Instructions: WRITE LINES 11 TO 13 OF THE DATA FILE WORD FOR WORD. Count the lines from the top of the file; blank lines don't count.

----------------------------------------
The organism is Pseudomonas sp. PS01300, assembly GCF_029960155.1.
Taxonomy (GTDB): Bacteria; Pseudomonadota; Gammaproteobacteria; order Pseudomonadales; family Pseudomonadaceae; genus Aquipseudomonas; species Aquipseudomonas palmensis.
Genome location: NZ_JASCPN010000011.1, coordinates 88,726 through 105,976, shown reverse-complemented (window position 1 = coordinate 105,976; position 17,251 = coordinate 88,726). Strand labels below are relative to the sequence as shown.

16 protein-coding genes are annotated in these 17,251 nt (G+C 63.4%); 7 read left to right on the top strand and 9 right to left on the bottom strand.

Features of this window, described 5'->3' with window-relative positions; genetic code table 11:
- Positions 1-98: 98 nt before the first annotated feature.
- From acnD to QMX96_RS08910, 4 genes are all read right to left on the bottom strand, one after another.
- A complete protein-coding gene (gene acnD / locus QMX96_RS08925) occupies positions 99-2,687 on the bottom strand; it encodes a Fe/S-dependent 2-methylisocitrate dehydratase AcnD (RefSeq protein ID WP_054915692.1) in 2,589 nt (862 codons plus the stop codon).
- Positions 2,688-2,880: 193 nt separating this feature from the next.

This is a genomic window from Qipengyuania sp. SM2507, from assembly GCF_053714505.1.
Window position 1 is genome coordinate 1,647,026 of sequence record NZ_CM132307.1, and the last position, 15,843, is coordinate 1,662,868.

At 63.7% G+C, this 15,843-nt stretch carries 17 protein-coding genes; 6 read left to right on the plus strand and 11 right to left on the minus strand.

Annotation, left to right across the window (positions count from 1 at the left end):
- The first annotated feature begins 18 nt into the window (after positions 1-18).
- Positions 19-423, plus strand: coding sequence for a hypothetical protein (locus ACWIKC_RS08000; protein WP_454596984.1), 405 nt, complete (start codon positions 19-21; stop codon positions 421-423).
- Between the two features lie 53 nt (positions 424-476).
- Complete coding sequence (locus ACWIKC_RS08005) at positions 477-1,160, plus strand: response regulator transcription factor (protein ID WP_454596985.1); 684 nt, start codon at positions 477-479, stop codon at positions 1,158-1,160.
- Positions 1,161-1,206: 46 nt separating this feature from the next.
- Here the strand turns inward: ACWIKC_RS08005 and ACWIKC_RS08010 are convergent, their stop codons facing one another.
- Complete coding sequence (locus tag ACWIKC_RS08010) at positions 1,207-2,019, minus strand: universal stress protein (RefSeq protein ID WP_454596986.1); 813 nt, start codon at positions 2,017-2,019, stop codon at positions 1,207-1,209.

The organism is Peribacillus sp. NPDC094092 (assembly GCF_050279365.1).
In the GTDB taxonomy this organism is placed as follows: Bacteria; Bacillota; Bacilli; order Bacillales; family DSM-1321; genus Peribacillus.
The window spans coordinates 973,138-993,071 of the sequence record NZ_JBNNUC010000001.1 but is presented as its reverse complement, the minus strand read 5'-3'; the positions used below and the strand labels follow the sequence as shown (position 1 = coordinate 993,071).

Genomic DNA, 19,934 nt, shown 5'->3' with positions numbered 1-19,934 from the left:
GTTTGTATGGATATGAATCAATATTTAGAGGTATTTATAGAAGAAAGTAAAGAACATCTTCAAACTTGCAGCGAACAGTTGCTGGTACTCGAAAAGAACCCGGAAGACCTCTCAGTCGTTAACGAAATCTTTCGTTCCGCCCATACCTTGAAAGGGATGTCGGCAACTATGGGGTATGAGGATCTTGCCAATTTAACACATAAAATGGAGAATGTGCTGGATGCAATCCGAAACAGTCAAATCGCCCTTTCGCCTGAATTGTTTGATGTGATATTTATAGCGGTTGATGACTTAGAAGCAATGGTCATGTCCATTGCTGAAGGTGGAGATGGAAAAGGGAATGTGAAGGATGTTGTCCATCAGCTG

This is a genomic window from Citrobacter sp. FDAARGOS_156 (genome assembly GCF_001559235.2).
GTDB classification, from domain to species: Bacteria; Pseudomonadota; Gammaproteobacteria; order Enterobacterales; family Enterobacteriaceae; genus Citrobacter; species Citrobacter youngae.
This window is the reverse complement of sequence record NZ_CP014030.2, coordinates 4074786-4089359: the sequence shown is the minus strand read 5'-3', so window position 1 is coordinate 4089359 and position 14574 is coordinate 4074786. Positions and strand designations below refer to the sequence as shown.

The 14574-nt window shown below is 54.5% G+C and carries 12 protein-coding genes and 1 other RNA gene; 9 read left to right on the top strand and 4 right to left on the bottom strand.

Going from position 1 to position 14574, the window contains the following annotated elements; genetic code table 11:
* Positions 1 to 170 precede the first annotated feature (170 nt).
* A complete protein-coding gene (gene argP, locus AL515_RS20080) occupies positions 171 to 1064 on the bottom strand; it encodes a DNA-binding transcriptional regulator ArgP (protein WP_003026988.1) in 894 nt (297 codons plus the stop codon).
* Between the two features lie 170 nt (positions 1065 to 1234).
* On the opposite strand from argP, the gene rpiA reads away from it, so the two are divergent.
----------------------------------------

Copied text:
Window position 1 is genome coordinate 1,647,026 of sequence record NZ_CM132307.1, and the last position, 15,843, is coordinate 1,662,868.

At 63.7% G+C, this 15,843-nt stretch carries 17 protein-coding genes; 6 read left to right on the plus strand and 11 right to left on the minus strand.

Annotation, left to right across the window (positions count from 1 at the left end):